Senior stitches support for Haitian children
Published: Tuesday, February 23, 2010
Updated: Tuesday, February 23, 2010 00:02
Like many Americans, Kimberly Cignarella felt she had help the victims of the Haitian earthquake, which happened in January. But instead of sending a donation using her cell phone, Cignarella turned to her sewing machine.
The senior apparel design major was home in New Jersey over winter break beginning work on her senior design collection when she began seeing commercials asking for donations to the Red Cross.
"I kept thinking that I wanted to send money. I wanted to send them the $10," Cignarella says. "But I was always hesitant and I didn't know why, and then four days later I thought about how I wanted to do something more."
After approaching her mother about her desire to help, Cignarella developed the idea to make dresses to send to young girls in Haiti.
During the time when the New York Jets were in the playoffs, Cignarella heard that the team's apparel was being donated to boys in Haiti. Since the boys were already receiving clothing, Cignarella says she wanted to focus on the girls.
"I wanted to do something for a young age group because I was really upset about how they lost their families," she says. "I am one person, but I knew I could help a young child by giving them something that would put a smile on their face."
Cignarella choose to make dresses for the girls because of the hot weather in Haiti and because wearing a dress can make any girl feel special, she says. In the original design, the dresses had buttons and straps, but Cignarella decided to change the design to a halter style.
"I just knew I needed to keep it basic, so I wanted to do something simple enough and easy for them," she says. "I came up with a basic little sundress."
To add special touches, Cignarella added hearts to the front of the dresses and a personal label to each dress.
"On every single dress on the back of the neck I put little hearts," she says. "It's kind of my label, and I stitched my initials in them to make it more personal and show how much effort I put into it."
Since she started the project with her own money, Cignarella chose to go to Wal-Mart and purchase fabric that she could buy in bulk for a cheap price. Although she initially bought the fabric herself, Cignarella started receiving donations from friends and family who wanted to donate to Haiti and gave their charity money to her instead.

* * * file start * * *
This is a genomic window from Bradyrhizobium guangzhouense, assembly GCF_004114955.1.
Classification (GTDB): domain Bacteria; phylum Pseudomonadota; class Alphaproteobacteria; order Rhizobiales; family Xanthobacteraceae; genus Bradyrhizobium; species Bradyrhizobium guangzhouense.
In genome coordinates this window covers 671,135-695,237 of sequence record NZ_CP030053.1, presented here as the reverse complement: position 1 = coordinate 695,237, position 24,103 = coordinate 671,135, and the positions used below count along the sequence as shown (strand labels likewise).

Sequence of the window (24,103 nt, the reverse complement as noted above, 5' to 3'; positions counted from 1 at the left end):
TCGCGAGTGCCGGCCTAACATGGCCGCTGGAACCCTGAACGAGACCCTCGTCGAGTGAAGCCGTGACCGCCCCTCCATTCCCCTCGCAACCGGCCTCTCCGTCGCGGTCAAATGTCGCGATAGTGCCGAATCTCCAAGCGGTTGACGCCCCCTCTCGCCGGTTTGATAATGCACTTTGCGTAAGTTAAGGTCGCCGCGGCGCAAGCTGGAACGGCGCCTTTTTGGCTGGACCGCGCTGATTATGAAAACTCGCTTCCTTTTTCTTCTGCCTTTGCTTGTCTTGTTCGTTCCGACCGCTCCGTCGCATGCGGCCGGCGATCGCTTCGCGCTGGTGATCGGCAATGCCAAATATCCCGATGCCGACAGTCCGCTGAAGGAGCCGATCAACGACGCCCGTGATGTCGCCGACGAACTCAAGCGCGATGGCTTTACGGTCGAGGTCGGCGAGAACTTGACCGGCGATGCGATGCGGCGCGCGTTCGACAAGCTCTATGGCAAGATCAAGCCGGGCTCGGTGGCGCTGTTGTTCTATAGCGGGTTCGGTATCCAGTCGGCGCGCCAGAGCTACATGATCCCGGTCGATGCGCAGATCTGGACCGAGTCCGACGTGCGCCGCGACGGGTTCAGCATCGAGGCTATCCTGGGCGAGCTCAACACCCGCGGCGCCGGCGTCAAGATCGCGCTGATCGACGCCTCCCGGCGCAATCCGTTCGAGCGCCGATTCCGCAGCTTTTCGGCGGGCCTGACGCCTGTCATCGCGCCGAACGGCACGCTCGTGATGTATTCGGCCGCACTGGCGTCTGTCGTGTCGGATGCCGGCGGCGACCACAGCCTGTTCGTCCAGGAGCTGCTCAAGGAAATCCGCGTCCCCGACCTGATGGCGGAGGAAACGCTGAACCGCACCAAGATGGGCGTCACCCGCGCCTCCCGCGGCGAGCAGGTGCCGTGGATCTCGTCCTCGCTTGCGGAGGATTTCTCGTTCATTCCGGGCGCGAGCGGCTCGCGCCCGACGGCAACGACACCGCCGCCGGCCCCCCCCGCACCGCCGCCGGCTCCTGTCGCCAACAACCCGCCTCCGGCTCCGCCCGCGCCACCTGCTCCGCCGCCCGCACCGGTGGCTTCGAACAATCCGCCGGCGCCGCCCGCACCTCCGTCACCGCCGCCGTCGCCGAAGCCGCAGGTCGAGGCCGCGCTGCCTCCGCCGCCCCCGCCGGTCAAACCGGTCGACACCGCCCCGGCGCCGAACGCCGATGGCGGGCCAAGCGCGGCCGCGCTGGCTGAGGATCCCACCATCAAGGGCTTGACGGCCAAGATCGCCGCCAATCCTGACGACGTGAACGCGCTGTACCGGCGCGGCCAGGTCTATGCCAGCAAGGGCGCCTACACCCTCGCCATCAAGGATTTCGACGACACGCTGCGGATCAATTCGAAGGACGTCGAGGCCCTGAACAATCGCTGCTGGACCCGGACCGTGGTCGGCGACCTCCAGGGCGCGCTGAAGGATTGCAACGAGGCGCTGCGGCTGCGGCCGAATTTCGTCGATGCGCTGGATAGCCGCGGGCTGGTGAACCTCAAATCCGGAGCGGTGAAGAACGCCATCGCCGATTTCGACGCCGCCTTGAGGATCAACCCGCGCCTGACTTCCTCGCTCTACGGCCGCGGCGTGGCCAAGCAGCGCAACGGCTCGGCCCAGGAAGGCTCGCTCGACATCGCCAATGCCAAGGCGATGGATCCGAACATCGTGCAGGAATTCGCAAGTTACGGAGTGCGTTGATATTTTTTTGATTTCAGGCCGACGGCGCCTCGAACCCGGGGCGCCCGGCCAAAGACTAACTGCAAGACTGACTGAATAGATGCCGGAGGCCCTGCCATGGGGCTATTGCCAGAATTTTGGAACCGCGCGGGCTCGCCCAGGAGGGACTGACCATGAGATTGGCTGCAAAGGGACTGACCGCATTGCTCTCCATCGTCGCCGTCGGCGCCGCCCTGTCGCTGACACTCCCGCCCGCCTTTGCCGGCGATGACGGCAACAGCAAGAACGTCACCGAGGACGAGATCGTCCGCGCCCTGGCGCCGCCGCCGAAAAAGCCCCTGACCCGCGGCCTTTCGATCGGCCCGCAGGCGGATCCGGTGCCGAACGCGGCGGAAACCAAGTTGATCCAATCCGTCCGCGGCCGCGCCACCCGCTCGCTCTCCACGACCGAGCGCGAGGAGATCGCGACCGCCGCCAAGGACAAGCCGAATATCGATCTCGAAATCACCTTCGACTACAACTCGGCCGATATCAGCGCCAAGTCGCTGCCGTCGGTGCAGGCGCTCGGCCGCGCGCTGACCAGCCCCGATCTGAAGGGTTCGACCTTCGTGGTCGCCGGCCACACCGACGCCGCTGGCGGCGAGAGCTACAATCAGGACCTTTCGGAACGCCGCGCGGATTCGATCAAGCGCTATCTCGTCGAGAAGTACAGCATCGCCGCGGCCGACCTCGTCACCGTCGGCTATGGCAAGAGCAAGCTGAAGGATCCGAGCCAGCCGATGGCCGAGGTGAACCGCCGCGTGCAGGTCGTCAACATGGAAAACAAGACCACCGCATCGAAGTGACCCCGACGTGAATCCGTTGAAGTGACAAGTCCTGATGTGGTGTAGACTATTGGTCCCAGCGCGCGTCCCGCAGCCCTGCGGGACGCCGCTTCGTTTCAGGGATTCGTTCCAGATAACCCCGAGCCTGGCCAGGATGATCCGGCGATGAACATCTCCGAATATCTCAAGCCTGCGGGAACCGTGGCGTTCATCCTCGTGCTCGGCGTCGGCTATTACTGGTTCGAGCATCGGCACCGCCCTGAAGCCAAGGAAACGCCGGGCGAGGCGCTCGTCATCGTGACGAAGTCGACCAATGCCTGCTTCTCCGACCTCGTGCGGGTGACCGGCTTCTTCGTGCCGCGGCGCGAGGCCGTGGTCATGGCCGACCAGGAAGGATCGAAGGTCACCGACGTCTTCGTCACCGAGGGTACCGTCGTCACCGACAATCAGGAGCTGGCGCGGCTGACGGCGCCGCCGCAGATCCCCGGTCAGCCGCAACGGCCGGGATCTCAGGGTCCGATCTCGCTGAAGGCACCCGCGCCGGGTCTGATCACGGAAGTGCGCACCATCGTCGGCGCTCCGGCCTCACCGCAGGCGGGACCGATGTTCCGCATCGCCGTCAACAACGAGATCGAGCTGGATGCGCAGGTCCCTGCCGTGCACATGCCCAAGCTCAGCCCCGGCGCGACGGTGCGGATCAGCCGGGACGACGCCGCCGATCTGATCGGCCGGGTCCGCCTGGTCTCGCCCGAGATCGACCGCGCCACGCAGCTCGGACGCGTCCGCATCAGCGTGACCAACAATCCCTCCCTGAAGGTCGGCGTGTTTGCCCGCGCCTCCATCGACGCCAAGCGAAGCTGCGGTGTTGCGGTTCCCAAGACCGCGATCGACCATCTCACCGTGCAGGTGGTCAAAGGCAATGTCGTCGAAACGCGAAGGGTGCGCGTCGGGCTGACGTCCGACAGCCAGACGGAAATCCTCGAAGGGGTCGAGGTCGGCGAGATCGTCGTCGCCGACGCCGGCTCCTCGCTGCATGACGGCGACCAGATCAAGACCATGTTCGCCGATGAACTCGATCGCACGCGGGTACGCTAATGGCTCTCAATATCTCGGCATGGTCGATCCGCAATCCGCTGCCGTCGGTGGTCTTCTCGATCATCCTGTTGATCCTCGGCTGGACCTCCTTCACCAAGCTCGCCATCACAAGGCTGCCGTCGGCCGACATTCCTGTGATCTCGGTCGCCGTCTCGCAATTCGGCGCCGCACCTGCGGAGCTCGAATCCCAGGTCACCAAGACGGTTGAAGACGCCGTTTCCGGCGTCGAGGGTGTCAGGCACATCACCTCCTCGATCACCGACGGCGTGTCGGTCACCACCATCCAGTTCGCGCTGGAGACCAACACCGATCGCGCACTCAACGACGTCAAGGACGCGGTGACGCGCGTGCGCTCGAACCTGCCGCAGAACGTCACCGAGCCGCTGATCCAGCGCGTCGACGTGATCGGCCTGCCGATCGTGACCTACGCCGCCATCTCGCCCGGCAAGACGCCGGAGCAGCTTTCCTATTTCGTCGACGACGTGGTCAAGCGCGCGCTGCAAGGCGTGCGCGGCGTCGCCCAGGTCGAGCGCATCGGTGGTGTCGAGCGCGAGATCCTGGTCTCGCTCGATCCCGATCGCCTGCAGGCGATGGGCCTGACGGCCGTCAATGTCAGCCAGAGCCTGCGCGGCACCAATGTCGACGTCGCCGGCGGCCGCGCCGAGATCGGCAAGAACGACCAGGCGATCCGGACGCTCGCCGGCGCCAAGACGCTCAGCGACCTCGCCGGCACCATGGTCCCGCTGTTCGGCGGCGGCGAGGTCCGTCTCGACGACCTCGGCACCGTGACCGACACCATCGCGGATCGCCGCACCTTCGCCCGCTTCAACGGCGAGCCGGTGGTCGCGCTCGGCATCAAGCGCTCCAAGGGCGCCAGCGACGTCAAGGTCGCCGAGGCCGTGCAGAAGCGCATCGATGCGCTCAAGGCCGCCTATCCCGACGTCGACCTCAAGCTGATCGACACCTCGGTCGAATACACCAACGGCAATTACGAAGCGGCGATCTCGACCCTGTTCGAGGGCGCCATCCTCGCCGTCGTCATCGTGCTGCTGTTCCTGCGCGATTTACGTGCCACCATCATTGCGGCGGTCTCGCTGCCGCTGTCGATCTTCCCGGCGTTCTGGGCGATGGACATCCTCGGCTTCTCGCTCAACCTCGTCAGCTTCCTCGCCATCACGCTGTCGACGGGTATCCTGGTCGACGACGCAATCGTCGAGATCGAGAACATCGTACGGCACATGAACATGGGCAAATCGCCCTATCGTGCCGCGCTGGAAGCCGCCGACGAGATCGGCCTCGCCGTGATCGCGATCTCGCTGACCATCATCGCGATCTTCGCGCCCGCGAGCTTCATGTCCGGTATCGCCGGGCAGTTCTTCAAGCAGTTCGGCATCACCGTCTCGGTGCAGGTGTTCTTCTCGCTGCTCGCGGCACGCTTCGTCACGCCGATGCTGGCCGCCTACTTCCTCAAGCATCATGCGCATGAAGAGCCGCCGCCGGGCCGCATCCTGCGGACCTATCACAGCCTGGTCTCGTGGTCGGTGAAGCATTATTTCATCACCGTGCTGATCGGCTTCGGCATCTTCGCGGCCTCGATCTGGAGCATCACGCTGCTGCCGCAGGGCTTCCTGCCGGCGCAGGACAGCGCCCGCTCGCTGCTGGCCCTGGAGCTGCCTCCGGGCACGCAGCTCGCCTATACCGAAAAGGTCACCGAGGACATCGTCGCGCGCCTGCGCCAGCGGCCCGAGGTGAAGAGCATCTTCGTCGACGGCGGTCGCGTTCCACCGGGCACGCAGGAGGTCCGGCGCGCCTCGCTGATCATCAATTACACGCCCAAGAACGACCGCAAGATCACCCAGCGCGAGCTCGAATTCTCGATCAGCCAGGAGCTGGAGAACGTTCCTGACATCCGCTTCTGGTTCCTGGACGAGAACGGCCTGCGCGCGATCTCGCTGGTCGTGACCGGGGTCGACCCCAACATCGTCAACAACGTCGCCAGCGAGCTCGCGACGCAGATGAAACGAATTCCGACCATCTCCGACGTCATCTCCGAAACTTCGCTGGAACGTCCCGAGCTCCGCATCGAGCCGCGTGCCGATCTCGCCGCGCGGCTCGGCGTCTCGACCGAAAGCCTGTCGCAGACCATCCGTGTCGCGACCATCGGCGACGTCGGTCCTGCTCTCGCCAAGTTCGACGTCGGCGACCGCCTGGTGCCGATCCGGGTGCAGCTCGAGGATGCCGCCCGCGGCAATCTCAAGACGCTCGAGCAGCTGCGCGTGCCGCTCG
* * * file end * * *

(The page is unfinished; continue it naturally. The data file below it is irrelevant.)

Her boyfriend's mother, an interior designer, also donated 80 yards of fabric to the cause. Cignarella chose to use cotton because it was easy to sew and easy for the children to care for, she says.
The name of the project, AdDRESSed With Love, encompassed everything she wanted to get across with the project, she says.
Since the time her plan was developed at the end of January, Cignarella has been waking up most mornings at 8 or 9 a.m. and putting in nine- to 12- hour days to reach her goal. Cutting takes the most significant amount of time, she says, but after awhile she started to form a system.
"I would cut probably 50 dresses a day — sometimes 30, sometimes 50 — and then I would kind of do an assembly line and do the side seam and then the next step and then the next step," Cignarella says.
Cignarella says on average, each dress takes approximately two and a half to three hours to complete. With just one sewing machine and one iron, she has already completed 160 dresses and is approaching her goal of 200 dresses.
"I picked a number that I thought would be large enough but would be something I could accomplish, so I picked 200," she says. "I thought it would be a good goal for my first batch."
Although most of the work Cignarella has completed most of the work herself, she says she has had some help with cutting and ironing from her mother and her friends now that she is back at school.
Cignarella says she took a five-day break when she first returned to campus to prepare for classes and get settled, but now she is back to sewing to finish the last couple of dresses she needs to reach her goal.
Once back at school, the president of Synergy, senior Beatrice Mistretta, contacted Cignarella about wanting to help.
"Two hundred was my personal goal, and I want to reach that myself," Cignarella says. "If we get Synergy involved we can make another 200 and make it even bigger."
At the first Synergy meeting of the semester, Mistretta brought up Cignarella's cause to the group. Thegroup began to brainstorm and came up with the idea of having a sewing marathon.
"We said we could just have one day in which people could come in and sew and it just evolved from that – everyone said one idea and it kept going from there," Mistretta says.
Even people that don't know how to sew can still be involved by helping with cutting and other elements, Cignarella says.
UDress is also planning on having members come to the marathon event, says Editor-in-Chief Jessica Lapidos.
"We are going to promote it through UDress and we are going to cover it in the magazine," Lapidos says. "We're hoping to have a film crew there too."
Synergy is hoping to get most of the fabric for the dresses donated from local community members, scraps from the fashion students and from local companies such as Wal-Mart and JoAnn Fabrics.
The marathon is scheduled for March 20 in the sewing lab in Alison Hall. Mistretta says if the event goes well, another marathon day will be planned.
"We are just going to see how many we can make," Mistretta says. "It's just a tryout and if it goes really well, we can do another."
Cignarella has already donated 100 dresses to an organization, Lifeline Christian Mission, which should be shipping the dresses to Haiti this week, she says. The organization sponsors children at a Haitian school, and they will be sending Cignarella photos of the children once they receive her dresses.